I struggled with my response for a while, as I did not know if it was the right thing to tell her. Was it even my place to divulge such information about how I’m very saddened at times by the unwelcoming culture here? Should I put on a straight face and pretend that racial/ethnic differences are not a problem here? Was it right of me to somewhat convince her to stay, considering I knew that staying could potentially mean more terrible experiences? I’m not trying to villainize this institution or this city by any means – that’s not my intent. There are many wonderful people here who look past cultural differences and do not make an issue out of them. However, I can’t deny that being a minority here is sometimes a very difficult and exhausting experience.
At the end of the semester, she never told me what her decision was, and I didn’t hear from her again.
Fast forward to a few months ago: I see her at the library with a friend, and she looks very happy. I’m relieved that she stayed, and I’m relieved that she looked like she was enjoying herself. As soon as she saw me, she gave me a hug and thanked me for such a wonderful class and for talking with her about this topic.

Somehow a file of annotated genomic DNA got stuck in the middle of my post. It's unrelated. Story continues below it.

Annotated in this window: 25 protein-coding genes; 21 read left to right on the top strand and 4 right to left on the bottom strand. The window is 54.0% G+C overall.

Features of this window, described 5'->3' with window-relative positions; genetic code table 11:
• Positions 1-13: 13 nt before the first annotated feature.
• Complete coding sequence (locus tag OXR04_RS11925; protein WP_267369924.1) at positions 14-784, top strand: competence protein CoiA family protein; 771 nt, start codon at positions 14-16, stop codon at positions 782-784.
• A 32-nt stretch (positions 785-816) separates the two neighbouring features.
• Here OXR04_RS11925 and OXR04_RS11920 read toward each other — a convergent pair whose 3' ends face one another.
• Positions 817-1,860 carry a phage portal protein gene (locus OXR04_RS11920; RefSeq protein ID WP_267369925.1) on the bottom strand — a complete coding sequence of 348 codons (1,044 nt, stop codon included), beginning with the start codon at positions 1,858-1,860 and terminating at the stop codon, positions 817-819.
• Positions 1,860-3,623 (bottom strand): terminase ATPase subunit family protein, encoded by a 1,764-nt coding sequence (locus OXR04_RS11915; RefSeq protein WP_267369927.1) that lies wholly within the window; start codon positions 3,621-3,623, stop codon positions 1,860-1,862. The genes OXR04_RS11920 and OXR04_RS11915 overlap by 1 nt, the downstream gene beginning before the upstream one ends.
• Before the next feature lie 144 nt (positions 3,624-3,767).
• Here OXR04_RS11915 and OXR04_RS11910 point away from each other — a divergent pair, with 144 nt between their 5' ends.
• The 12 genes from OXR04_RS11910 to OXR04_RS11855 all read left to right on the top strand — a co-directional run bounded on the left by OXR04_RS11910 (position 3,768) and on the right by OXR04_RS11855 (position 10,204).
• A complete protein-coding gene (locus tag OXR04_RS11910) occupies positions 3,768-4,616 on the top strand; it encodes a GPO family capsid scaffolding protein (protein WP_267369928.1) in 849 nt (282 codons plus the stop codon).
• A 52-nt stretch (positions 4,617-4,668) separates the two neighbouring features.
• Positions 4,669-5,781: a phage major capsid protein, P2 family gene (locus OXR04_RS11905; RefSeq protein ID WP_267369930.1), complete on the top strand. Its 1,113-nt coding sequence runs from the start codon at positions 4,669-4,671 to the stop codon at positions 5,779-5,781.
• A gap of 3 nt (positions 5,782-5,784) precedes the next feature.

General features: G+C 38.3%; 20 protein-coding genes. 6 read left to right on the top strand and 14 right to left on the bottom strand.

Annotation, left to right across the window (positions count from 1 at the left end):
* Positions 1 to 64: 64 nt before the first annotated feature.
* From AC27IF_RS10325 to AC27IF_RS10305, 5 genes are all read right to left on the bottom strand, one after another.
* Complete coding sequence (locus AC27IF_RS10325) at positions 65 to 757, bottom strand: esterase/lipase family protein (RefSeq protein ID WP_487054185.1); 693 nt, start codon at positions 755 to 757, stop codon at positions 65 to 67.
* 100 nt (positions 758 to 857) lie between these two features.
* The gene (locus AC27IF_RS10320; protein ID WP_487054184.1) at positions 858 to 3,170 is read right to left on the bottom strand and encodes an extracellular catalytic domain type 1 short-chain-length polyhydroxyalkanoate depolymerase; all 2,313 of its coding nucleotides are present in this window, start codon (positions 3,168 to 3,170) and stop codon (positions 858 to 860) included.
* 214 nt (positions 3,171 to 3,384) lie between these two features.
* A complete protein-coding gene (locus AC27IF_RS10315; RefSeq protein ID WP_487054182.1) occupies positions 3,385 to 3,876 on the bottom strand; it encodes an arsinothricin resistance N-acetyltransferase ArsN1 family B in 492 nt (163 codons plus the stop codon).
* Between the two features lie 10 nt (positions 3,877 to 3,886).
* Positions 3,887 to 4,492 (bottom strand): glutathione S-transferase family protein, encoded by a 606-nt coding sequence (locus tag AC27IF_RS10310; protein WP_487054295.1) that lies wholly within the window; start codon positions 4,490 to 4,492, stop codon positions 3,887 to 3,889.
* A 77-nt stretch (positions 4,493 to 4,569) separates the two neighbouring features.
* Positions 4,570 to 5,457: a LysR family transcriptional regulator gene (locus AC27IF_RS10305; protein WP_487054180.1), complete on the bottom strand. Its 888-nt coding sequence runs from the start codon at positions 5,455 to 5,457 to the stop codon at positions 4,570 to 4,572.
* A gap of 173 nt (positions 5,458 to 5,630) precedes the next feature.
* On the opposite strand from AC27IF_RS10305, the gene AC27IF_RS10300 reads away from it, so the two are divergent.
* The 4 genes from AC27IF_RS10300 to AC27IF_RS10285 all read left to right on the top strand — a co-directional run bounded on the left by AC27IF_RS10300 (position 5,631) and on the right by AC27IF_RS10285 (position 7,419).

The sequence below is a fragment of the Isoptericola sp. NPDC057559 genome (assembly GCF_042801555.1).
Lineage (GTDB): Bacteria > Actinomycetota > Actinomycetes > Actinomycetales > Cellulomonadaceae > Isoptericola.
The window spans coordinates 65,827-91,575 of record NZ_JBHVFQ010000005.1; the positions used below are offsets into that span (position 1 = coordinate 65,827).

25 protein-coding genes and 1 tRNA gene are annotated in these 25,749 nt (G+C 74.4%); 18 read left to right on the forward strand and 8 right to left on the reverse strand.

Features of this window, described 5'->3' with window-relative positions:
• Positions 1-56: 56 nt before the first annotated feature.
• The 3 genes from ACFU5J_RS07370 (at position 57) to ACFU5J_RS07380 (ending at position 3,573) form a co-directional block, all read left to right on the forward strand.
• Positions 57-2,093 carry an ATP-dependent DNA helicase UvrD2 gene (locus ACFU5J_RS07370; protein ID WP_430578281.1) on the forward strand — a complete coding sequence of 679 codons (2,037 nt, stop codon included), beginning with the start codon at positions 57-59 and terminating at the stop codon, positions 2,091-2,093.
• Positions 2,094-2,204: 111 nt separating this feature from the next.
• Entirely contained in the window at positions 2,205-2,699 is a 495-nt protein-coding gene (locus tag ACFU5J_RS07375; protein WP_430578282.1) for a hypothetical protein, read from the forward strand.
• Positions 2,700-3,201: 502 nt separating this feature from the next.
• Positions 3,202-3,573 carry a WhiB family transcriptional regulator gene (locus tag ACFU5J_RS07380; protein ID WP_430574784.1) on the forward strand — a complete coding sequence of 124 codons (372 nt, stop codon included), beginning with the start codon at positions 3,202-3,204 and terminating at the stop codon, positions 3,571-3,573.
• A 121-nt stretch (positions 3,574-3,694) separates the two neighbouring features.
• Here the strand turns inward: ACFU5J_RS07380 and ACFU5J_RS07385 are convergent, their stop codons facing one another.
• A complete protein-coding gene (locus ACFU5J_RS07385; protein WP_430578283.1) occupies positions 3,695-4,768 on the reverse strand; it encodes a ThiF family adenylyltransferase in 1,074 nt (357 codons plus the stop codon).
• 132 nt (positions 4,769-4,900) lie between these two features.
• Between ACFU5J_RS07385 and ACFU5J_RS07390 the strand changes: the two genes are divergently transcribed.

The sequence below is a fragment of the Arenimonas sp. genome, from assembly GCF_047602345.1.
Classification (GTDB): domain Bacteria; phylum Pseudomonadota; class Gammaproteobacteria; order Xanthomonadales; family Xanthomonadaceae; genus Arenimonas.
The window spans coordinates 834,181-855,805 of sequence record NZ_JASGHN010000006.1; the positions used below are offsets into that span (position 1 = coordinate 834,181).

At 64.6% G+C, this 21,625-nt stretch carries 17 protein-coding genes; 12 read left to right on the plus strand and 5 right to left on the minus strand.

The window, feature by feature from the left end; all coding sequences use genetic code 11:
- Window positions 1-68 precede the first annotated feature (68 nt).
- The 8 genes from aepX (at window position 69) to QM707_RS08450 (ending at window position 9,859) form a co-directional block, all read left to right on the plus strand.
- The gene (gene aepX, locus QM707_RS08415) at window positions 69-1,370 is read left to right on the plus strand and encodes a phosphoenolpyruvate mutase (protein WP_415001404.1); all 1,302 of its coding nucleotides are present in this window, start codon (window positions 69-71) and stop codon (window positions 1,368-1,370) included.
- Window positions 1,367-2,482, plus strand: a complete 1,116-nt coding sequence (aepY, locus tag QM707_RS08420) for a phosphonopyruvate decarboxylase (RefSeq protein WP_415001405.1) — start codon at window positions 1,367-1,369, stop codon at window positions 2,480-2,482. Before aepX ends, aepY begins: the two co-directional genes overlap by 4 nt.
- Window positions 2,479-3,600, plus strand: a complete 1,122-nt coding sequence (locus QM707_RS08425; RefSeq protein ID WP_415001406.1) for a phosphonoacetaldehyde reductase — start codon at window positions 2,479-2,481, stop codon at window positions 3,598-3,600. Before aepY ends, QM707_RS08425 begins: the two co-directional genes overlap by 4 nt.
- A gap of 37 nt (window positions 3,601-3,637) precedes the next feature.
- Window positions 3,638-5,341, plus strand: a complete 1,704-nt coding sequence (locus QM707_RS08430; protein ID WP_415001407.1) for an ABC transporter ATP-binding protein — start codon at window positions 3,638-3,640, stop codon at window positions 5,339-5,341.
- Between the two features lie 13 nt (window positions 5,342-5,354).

Friends and colleagues, if you’re affiliated with an institution that might not be very welcoming to your culture or your ethnicity, how do you cope? Do you have students who often express these same feelings of “outsider-ness” with you, and how do you respond? I've been to countless diversity meetings and mini-seminars--which are helpful, don't get me wrong--but they don't exactly "teach" you how to have these difficult conversations with students. I’m asking because, at this very moment, I still have Hispanic/Latino students who approach me with these same issues and topics, and the conversations don’t get any easier. I adore my students and truly love working with them. I feel like being dishonest with them is the same as being dishonest with myself.
Thoughts are appreciated. J